Prosper Canada is committed to easing the settlement experience for newcomers. We want newcomers to have the best chance of succeeding financially in Canada and are working with organizations to ensure the appropriate resources and tools are available to meet the needs of new Canadians. It’s just one way we're investing in a more financially inclusive economy and helping immigrants settle here more successfully. 
TD Financial Literacy Seminars (2014)
This project aims to introduce new Canadians to the Canadian banking and credit systems through financial literacy seminars delivered by TD volunteers.
This project was funded by TD Bank Group, co-founder and supporter of the Prosper Canada Centre for Financial Literacy.
Financial Literacy for Newcomers
Phase 3 (2013-2016)
This project builds on the work conducted in Phase 1 and 2. The project aims to provide financial literacy training to 192 staff at settlement agencies and support the delivery and evaluation of financial literacy courses to 1,125 newcomers. Newcomer serving organizations will have a strong community of practice, research evidence and online tools and resources to support their work as a result.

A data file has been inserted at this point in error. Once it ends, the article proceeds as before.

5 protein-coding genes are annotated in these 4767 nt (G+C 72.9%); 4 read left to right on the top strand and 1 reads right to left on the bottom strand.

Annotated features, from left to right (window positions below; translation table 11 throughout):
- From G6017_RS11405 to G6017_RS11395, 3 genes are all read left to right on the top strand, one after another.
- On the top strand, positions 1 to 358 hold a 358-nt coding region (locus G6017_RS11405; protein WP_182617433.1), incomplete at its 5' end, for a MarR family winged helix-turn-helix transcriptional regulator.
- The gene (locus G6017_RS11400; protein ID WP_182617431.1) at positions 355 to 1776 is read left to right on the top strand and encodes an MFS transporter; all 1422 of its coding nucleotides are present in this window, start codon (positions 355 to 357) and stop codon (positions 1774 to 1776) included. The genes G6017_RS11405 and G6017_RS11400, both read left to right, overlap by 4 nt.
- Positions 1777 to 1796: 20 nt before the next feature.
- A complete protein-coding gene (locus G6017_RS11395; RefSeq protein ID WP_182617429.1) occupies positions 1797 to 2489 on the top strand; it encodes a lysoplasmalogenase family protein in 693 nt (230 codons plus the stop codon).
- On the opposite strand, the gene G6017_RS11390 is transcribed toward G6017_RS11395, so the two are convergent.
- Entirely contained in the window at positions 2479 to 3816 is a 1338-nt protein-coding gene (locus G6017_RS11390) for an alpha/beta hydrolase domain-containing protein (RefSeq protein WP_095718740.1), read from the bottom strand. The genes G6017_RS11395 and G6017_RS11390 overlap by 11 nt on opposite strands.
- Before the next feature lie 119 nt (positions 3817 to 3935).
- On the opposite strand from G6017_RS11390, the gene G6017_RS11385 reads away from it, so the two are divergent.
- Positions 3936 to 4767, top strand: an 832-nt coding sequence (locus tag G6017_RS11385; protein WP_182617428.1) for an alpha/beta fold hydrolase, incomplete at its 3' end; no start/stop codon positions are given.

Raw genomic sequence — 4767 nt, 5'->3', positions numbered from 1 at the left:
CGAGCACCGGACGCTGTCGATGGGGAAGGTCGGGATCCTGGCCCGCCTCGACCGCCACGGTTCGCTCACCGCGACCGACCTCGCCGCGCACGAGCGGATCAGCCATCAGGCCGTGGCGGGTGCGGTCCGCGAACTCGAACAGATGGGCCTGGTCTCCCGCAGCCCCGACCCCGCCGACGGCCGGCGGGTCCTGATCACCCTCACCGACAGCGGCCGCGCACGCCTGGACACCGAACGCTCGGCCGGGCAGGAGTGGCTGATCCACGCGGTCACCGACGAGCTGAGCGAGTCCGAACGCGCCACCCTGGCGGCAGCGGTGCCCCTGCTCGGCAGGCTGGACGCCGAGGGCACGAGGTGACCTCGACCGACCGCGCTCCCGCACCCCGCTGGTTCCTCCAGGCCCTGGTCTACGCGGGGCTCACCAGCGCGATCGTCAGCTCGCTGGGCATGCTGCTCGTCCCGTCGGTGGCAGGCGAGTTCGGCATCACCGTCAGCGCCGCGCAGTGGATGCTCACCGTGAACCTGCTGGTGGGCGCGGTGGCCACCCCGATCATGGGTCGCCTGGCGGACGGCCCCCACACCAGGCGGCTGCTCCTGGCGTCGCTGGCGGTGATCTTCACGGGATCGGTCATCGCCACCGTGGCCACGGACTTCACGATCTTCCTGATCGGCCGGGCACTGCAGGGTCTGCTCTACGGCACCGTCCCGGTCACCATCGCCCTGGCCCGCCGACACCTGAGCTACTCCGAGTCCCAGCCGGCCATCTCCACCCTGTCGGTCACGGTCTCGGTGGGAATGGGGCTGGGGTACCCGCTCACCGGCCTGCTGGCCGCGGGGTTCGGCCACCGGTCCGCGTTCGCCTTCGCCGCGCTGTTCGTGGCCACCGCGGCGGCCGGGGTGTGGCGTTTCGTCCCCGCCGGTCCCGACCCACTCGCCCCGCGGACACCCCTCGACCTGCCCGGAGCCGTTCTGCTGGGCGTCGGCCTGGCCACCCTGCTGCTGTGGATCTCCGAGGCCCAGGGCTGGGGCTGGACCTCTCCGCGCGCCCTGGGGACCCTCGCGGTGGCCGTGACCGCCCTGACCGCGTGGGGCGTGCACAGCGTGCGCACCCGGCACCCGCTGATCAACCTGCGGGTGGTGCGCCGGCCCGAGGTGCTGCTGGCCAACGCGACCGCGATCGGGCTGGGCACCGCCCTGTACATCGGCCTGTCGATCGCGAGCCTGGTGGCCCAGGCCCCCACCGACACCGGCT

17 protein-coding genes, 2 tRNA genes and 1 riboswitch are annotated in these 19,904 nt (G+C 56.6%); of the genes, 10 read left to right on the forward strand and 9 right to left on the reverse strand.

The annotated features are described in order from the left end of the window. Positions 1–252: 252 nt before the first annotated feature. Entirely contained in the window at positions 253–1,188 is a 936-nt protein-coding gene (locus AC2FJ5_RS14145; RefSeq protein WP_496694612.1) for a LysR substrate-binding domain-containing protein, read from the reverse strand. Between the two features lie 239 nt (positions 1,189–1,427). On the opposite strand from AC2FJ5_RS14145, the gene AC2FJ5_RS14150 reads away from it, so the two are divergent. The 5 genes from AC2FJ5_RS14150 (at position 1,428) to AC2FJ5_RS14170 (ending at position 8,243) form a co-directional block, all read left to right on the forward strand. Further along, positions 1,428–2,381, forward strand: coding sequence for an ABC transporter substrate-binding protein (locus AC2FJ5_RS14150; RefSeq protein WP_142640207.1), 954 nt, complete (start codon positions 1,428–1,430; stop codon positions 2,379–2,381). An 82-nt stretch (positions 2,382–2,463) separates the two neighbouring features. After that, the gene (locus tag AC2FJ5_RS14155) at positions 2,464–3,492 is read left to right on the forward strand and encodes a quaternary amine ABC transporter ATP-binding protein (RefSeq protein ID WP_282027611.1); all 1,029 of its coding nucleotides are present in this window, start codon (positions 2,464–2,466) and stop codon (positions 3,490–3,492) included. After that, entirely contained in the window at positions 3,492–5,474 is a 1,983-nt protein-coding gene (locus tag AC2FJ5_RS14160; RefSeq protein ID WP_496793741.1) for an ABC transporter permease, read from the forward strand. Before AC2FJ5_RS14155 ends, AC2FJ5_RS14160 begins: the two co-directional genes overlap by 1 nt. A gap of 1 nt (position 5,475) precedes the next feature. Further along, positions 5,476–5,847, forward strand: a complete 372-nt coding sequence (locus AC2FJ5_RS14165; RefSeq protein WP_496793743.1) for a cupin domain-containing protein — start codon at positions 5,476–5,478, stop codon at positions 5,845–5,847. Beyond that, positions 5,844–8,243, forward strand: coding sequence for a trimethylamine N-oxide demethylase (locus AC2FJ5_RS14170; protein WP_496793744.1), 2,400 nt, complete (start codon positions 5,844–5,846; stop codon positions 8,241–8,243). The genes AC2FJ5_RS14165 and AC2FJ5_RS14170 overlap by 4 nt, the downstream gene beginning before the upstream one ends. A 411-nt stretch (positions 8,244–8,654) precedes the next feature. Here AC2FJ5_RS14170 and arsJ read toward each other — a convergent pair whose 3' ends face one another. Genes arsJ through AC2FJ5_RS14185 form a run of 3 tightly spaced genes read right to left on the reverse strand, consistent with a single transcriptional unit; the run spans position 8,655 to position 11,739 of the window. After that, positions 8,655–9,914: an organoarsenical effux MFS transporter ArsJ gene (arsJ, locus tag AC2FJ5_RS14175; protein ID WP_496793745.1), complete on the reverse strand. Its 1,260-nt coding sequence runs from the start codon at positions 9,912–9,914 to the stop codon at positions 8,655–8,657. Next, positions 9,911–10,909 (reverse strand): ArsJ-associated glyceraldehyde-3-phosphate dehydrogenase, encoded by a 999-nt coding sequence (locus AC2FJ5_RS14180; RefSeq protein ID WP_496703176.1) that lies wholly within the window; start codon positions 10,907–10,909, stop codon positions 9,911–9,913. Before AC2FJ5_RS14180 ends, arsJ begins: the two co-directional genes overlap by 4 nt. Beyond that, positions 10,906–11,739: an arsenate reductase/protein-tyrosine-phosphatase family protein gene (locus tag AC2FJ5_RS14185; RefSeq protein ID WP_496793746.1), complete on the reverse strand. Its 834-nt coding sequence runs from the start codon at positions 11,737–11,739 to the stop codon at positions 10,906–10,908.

Phase 2 (2012-2013)
Phase 2 of the Financial Literacy for Newcomers project aims to develop new financial literacy tools and translated resource to help immigrant-serving organizations to continue integrating financial literacy into their core services.
Phase 1 (2009)
Financial Literacy for Newcomers aims to improve the quality of financial literacy supports for low-income newcomers during their initial settlement period. Newcomers will be more likely to succeed and adapt more quickly to life in Canada as a result.
This project was funded by Citizenship and Immigration Canada.
Newcomers and Aboriginal Communities Project (2009-2012)
This project aims to build the capacity of facilitators serving newcomers to deliver effective targeted financial literacy education. As a result, 1,500 people received financial literacy education and supports in 10 communities across Canada.  
This project was funded by Royal Bank of Canada Foundation.